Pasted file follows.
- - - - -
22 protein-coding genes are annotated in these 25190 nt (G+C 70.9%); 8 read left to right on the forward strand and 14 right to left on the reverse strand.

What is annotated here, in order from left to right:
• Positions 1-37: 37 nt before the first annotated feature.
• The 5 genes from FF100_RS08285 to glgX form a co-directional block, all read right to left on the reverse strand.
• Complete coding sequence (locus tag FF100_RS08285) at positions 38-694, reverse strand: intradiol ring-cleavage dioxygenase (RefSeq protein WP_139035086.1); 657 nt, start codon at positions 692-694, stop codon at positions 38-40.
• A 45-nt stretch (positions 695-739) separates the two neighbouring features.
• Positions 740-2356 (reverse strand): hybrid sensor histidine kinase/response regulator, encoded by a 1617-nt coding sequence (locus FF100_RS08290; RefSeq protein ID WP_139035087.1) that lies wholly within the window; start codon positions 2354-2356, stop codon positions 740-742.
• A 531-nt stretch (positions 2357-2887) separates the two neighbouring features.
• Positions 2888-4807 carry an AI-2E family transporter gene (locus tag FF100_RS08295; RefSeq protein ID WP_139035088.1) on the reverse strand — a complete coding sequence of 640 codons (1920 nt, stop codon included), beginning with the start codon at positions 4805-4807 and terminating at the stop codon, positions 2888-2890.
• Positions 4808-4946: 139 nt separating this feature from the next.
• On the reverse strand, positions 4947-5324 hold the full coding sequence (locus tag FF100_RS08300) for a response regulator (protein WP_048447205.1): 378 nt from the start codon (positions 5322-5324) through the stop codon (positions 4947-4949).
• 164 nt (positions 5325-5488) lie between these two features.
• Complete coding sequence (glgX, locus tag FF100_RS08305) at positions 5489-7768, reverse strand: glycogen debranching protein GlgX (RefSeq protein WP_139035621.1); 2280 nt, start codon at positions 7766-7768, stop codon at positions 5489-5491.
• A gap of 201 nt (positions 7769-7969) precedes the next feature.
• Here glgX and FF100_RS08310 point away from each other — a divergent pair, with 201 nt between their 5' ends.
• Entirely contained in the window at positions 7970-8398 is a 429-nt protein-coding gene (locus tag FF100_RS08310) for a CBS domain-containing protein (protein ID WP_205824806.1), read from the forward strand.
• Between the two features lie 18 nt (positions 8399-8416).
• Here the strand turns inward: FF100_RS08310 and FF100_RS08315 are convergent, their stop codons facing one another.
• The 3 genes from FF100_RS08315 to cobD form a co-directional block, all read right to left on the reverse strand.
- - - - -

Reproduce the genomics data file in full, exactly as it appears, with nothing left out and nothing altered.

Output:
22 protein-coding genes are annotated in these 25190 nt (G+C 70.9%); 8 read left to right on the forward strand and 14 right to left on the reverse strand.

What is annotated here, in order from left to right:
• Positions 1-37: 37 nt before the first annotated feature.
• The 5 genes from FF100_RS08285 to glgX form a co-directional block, all read right to left on the reverse strand.
• Complete coding sequence (locus tag FF100_RS08285) at positions 38-694, reverse strand: intradiol ring-cleavage dioxygenase (RefSeq protein WP_139035086.1); 657 nt, start codon at positions 692-694, stop codon at positions 38-40.
• A 45-nt stretch (positions 695-739) separates the two neighbouring features.
• Positions 740-2356 (reverse strand): hybrid sensor histidine kinase/response regulator, encoded by a 1617-nt coding sequence (locus FF100_RS08290; RefSeq protein ID WP_139035087.1) that lies wholly within the window; start codon positions 2354-2356, stop codon positions 740-742.
• A 531-nt stretch (positions 2357-2887) separates the two neighbouring features.
• Positions 2888-4807 carry an AI-2E family transporter gene (locus tag FF100_RS08295; RefSeq protein ID WP_139035088.1) on the reverse strand — a complete coding sequence of 640 codons (1920 nt, stop codon included), beginning with the start codon at positions 4805-4807 and terminating at the stop codon, positions 2888-2890.
• Positions 4808-4946: 139 nt separating this feature from the next.
• On the reverse strand, positions 4947-5324 hold the full coding sequence (locus tag FF100_RS08300) for a response regulator (protein WP_048447205.1): 378 nt from the start codon (positions 5322-5324) through the stop codon (positions 4947-4949).
• 164 nt (positions 5325-5488) lie between these two features.
• Complete coding sequence (glgX, locus tag FF100_RS08305) at positions 5489-7768, reverse strand: glycogen debranching protein GlgX (RefSeq protein WP_139035621.1); 2280 nt, start codon at positions 7766-7768, stop codon at positions 5489-5491.
• A gap of 201 nt (positions 7769-7969) precedes the next feature.
• Here glgX and FF100_RS08310 point away from each other — a divergent pair, with 201 nt between their 5' ends.
• Entirely contained in the window at positions 7970-8398 is a 429-nt protein-coding gene (locus tag FF100_RS08310) for a CBS domain-containing protein (protein ID WP_205824806.1), read from the forward strand.
• Between the two features lie 18 nt (positions 8399-8416).
• Here the strand turns inward: FF100_RS08310 and FF100_RS08315 are convergent, their stop codons facing one another.
• The 3 genes from FF100_RS08315 to cobD form a co-directional block, all read right to left on the reverse strand.